Recent days have seen a wave of criticism against the new Commission’s transparency initiative.
EU Ombudsman, Emily O’Reilly, has recently demanded improvements in the Commission’s practice of consulting Expert Groups.
Nearly a year and a half after its drafting, on 9 October 2014, the Council declassified and disclose the Commission’s negotiating mandate for the free trade talks with the United States better known as the Transatlantic Trade and Investment Partnership (TTIP).
The disclosure comes after much public controversy that accompanied the various rounds of talks that have taken place up until now, in spite of the document being leaked at an early stage. Various MEPs, the European Ombudsman, and outgoing Commissioner for trade De Gucht criticised the Council for keeping it under the fold. In its annual transparency report, the EP renewed its pledge to do all in its power to “ensure that future trade negotiations, and in particular the on-going negotiations with the US […] were more transparent and open for stakeholder involvement” (p. 12). The decision to disclose the document at long last has been met with praise by various actors.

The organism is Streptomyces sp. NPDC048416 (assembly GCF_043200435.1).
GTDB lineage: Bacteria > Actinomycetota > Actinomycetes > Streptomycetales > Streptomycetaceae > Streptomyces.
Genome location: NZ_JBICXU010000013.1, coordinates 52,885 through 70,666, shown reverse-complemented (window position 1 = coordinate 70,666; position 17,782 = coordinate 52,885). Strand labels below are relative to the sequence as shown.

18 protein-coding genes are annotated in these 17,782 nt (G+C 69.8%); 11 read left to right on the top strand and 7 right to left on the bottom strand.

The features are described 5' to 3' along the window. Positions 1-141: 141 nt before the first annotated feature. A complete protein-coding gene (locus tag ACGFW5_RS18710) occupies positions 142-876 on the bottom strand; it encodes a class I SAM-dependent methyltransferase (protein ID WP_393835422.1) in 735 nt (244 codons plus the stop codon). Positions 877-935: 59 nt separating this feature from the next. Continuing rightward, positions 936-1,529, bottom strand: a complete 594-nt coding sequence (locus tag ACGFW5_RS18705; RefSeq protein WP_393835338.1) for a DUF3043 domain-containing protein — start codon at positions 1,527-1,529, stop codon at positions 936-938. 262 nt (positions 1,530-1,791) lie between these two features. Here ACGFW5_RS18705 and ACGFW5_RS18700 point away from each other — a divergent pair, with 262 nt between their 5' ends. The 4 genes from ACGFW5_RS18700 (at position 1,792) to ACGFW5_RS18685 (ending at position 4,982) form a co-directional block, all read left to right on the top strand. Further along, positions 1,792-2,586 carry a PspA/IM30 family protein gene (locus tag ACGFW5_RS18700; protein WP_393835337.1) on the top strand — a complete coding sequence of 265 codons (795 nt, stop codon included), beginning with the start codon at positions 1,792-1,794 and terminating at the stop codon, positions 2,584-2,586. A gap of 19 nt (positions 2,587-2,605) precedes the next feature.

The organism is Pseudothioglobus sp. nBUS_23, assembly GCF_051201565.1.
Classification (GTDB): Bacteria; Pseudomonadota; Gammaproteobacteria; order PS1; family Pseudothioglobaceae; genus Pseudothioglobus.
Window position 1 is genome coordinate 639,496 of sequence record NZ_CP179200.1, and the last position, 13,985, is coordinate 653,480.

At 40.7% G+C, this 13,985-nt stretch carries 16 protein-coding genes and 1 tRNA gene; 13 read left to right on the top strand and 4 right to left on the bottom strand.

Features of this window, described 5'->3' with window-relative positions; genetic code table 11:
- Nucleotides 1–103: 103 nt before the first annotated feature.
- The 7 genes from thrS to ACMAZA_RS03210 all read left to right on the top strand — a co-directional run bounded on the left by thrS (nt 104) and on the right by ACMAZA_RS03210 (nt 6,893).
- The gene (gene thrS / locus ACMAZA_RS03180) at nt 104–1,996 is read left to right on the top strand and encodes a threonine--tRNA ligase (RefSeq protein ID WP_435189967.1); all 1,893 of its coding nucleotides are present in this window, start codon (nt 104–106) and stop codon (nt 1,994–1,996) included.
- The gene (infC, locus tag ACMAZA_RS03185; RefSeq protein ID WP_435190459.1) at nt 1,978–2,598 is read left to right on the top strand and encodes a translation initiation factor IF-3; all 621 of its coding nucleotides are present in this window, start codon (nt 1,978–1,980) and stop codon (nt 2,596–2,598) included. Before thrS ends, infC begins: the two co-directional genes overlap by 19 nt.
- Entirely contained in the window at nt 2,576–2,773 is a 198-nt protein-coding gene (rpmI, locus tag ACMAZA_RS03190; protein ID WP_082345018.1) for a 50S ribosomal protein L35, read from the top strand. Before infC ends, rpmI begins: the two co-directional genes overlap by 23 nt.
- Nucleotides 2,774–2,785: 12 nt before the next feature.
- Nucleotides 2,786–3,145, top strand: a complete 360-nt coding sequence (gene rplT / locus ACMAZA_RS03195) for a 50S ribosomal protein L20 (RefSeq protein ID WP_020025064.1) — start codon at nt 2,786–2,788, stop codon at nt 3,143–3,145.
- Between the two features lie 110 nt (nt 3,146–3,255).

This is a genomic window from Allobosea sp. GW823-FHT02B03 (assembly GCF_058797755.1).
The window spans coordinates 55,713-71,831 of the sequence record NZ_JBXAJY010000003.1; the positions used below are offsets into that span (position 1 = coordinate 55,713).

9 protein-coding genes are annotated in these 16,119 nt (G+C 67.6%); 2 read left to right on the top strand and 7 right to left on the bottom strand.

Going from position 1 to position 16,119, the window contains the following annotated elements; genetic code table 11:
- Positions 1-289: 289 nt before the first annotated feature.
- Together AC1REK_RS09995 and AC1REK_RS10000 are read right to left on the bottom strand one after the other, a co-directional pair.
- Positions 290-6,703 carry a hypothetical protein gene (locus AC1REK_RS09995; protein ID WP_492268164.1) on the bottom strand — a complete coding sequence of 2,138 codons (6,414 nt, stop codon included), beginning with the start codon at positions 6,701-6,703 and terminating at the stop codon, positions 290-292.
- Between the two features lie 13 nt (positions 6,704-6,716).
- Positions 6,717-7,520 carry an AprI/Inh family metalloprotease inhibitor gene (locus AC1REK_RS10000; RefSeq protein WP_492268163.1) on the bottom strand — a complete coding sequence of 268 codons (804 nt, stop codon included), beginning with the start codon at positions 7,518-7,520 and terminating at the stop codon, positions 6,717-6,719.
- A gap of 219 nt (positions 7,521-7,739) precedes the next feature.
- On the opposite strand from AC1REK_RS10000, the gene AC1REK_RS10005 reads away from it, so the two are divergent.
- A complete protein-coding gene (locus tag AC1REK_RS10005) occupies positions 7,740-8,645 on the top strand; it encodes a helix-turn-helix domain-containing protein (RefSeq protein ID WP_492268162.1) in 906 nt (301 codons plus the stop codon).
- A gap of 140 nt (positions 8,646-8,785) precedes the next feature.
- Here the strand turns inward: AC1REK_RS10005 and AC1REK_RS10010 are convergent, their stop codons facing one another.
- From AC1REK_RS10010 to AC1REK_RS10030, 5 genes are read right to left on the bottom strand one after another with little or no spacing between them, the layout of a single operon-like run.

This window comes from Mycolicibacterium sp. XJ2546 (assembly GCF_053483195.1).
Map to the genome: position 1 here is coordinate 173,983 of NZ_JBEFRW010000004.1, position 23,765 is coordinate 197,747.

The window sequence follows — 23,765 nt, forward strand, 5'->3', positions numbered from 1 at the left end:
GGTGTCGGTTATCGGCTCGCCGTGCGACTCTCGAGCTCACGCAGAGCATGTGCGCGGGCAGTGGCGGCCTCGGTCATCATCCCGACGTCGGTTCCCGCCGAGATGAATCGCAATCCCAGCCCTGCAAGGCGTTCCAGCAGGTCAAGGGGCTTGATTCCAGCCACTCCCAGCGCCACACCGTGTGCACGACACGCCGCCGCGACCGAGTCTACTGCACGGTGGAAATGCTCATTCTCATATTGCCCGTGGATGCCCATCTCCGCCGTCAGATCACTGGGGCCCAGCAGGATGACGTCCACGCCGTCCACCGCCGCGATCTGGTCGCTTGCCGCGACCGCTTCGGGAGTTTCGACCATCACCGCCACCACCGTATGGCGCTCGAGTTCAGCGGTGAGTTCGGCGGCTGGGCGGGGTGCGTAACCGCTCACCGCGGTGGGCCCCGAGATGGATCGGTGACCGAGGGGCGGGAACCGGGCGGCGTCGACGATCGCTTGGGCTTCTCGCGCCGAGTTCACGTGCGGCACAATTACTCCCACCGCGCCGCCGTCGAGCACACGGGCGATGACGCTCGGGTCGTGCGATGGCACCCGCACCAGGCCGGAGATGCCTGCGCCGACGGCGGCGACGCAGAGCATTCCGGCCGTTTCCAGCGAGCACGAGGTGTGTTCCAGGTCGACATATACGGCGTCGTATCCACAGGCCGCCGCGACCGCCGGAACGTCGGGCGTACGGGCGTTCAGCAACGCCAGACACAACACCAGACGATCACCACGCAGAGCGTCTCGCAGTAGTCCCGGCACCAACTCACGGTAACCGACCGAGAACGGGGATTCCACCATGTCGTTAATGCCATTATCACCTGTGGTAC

The European institutions must provide more openness concerning their decision making and transfers of civil servants to the private sector, European Ombudsman O’Reilly stated at the presentation of her annual report for 2013. [In Dutch, translation here]